I told them that I was going to call on his Jewish soul with his Hebrew name and chant a special prayer for the soul of Shimon ben David: Sam, son of David.

I moved extremely close to Sam's bed and yelled into his ear the most important one-liner in the Jewish religion: "Shma Yisrael, HaShem Elokeynu, HaShem Echod" -- "Hear, Israel. G-D is our G-d G-D is One."

Sam, lying in bed with his eyes still closed, said in response, Baruch shem kavod malchuso l'olam vaed: "Blessed be the name of His glorious kingdom forever and ever." They were the first words he had spoken since falling unconscious ten days earlier.

Total silence. I turned around and saw twelve heads leaning over me, listening intently. Suddenly, all the people in the room started yelling, "The rabbi made a miracle; the rabbi made a miracle!"

Finally, Maria thanked me for coming, but asked that I not return. "Rabbi, we"ll call you when we need you."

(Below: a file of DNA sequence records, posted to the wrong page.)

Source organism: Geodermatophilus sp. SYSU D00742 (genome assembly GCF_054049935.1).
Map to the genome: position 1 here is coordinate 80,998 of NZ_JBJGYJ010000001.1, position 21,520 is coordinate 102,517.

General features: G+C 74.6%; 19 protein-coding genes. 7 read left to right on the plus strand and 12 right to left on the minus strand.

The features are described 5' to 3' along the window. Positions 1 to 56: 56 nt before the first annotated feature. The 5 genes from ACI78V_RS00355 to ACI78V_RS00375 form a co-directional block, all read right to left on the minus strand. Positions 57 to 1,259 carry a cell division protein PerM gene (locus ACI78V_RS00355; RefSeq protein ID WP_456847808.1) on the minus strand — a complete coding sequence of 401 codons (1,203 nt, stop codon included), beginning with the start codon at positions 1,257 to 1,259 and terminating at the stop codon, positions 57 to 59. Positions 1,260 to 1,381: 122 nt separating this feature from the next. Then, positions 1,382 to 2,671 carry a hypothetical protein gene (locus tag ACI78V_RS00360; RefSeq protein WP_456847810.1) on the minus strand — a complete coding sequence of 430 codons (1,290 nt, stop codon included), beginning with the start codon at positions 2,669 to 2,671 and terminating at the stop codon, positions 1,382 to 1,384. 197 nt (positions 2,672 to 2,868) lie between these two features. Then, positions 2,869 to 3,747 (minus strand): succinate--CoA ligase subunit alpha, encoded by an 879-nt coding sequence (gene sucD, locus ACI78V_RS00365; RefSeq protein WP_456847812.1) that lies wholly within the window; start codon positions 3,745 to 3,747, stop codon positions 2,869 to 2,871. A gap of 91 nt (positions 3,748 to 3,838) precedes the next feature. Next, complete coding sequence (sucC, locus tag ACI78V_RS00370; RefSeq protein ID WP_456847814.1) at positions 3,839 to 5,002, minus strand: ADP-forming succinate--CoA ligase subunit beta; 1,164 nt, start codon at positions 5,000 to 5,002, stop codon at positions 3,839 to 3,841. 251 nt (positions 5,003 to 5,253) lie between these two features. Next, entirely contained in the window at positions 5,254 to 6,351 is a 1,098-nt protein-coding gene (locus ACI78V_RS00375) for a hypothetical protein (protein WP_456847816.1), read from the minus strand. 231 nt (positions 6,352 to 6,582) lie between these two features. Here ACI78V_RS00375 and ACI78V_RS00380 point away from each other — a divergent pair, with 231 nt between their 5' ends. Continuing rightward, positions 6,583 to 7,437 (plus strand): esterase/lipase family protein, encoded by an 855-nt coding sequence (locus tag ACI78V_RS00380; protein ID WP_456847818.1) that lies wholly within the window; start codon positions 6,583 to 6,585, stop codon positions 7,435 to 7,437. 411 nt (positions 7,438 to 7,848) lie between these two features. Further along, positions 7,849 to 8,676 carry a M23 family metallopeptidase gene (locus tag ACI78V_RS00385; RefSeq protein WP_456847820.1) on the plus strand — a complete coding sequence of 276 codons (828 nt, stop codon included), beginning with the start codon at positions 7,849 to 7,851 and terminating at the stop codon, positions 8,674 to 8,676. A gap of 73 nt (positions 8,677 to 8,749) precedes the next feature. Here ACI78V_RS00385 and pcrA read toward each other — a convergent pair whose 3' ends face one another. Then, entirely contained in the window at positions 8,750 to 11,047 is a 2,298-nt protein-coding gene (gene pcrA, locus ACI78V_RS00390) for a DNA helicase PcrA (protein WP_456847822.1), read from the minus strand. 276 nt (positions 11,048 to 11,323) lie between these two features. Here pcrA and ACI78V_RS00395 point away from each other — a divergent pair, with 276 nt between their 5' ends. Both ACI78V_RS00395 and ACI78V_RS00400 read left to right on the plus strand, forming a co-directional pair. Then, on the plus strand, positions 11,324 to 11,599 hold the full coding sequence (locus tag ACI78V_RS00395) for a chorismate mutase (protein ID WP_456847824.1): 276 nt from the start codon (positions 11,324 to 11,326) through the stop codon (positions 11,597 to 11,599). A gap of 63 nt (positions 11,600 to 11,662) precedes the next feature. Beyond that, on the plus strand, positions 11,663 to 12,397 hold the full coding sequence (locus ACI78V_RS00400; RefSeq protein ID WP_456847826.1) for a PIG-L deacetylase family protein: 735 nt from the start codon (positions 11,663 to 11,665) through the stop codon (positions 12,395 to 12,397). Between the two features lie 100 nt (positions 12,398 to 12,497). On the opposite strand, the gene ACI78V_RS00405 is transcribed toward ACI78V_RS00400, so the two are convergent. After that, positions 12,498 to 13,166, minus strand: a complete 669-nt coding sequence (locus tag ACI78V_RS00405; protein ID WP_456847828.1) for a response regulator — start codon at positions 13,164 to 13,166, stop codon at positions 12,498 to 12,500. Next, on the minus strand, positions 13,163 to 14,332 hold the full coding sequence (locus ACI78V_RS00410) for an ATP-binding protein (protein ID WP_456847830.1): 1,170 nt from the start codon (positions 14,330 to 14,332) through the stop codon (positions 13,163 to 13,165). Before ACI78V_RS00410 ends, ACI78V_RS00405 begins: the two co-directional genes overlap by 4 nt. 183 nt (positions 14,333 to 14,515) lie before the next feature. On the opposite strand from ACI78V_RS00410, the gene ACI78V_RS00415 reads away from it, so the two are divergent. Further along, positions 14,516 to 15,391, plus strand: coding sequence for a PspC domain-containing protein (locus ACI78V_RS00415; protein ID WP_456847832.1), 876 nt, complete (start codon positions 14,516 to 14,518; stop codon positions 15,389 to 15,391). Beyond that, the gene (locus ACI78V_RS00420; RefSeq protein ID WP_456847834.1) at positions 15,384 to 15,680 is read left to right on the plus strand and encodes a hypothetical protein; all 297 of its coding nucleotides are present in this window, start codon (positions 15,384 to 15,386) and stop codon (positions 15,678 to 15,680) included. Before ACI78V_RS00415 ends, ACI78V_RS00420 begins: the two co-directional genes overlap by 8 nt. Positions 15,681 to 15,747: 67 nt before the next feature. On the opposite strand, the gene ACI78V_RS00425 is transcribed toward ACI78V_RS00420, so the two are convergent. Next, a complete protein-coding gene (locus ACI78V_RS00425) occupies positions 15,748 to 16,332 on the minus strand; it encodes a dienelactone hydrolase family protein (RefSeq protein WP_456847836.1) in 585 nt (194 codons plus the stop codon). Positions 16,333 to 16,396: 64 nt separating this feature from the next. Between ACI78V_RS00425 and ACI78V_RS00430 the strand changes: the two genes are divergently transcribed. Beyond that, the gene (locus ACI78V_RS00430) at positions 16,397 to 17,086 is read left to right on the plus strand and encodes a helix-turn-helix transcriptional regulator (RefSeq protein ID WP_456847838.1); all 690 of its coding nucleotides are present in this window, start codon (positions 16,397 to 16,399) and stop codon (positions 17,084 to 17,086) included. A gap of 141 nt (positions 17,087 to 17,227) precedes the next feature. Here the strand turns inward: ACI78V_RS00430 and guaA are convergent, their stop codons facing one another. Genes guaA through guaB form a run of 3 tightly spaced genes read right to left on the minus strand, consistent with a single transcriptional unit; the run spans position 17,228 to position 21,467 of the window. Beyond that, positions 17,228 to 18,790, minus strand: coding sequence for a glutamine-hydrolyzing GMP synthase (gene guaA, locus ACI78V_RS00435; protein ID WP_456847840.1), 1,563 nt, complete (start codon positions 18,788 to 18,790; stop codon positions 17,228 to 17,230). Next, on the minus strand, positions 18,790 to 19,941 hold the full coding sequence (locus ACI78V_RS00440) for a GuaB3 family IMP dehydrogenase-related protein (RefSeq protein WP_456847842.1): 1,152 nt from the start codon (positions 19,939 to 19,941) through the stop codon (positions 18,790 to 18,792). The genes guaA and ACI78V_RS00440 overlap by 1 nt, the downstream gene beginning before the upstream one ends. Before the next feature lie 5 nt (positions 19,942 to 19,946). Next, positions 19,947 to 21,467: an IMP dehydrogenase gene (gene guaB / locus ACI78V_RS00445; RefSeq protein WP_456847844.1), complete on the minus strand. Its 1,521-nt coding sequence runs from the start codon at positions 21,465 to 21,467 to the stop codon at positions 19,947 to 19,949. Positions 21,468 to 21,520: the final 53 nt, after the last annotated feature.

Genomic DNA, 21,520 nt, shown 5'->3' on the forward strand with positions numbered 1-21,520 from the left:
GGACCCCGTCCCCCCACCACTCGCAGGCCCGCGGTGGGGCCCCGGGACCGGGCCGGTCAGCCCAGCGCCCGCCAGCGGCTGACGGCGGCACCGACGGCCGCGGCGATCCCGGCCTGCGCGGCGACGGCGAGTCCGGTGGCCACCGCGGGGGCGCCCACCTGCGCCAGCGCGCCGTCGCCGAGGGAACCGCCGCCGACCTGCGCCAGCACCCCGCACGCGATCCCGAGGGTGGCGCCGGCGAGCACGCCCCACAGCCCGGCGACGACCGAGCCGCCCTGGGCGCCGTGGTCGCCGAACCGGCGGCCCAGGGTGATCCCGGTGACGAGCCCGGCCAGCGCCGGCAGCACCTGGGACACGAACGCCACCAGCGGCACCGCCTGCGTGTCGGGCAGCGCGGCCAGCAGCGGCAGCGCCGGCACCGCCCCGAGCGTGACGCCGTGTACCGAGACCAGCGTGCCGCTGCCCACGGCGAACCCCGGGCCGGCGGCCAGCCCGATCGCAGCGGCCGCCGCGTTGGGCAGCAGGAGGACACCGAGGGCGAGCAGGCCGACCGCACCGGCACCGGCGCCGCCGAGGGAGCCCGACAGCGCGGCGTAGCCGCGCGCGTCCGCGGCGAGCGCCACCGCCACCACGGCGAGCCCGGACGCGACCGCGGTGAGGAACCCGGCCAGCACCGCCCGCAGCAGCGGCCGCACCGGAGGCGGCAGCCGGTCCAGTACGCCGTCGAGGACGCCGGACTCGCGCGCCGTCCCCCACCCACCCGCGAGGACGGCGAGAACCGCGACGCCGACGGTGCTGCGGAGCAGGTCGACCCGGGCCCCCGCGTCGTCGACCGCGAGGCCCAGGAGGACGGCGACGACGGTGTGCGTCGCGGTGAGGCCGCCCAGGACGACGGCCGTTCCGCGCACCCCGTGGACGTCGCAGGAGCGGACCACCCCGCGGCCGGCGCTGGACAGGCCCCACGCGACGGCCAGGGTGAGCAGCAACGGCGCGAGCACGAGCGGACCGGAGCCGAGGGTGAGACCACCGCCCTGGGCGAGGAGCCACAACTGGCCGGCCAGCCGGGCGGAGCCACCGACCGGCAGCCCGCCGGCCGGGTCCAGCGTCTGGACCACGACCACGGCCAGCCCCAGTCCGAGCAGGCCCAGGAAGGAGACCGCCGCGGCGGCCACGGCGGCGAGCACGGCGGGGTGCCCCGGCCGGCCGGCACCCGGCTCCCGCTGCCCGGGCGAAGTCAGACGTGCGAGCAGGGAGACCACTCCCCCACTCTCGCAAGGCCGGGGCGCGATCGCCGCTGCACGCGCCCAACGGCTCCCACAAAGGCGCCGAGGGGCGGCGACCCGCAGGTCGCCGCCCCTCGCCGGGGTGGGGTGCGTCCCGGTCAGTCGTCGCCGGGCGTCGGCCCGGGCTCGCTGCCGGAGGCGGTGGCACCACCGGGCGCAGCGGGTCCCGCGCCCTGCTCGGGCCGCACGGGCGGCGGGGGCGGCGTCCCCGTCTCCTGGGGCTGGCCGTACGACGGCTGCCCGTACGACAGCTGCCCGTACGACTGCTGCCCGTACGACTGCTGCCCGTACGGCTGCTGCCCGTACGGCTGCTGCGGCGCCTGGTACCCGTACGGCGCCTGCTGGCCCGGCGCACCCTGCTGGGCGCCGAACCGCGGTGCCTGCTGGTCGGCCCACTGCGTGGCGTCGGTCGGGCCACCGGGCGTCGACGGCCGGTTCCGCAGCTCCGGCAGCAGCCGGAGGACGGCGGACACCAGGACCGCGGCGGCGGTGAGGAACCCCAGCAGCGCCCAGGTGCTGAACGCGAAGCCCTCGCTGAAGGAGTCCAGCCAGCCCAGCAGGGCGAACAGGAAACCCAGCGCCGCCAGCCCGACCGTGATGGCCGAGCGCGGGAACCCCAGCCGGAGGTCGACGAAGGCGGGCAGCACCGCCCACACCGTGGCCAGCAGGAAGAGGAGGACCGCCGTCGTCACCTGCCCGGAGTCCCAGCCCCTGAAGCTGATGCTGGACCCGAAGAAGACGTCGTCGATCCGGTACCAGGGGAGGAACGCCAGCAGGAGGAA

I called every day for several days, and every day someone would answer the phone and quickly end the call. Finally, on the third day, I called, and once again Christina said she would call me and then hung up the phone.

But then, as soon as I hung up, Christina called me back to report that while I had been on the phone with her just moments earlier, Sam had passed away. It felt good to know that Sam died as I was on the phone thinking about him, one soul connected to another.

I was able to convince his wife, Maria, to have a kosher burial for Sam in a Jewish cemetery, telling her that he was born a Jew and should be buried as one. We gathered a minyan to help complete the Jewish funeral ceremony, men who stood up for Sam purely because it was a mitzvah to do so.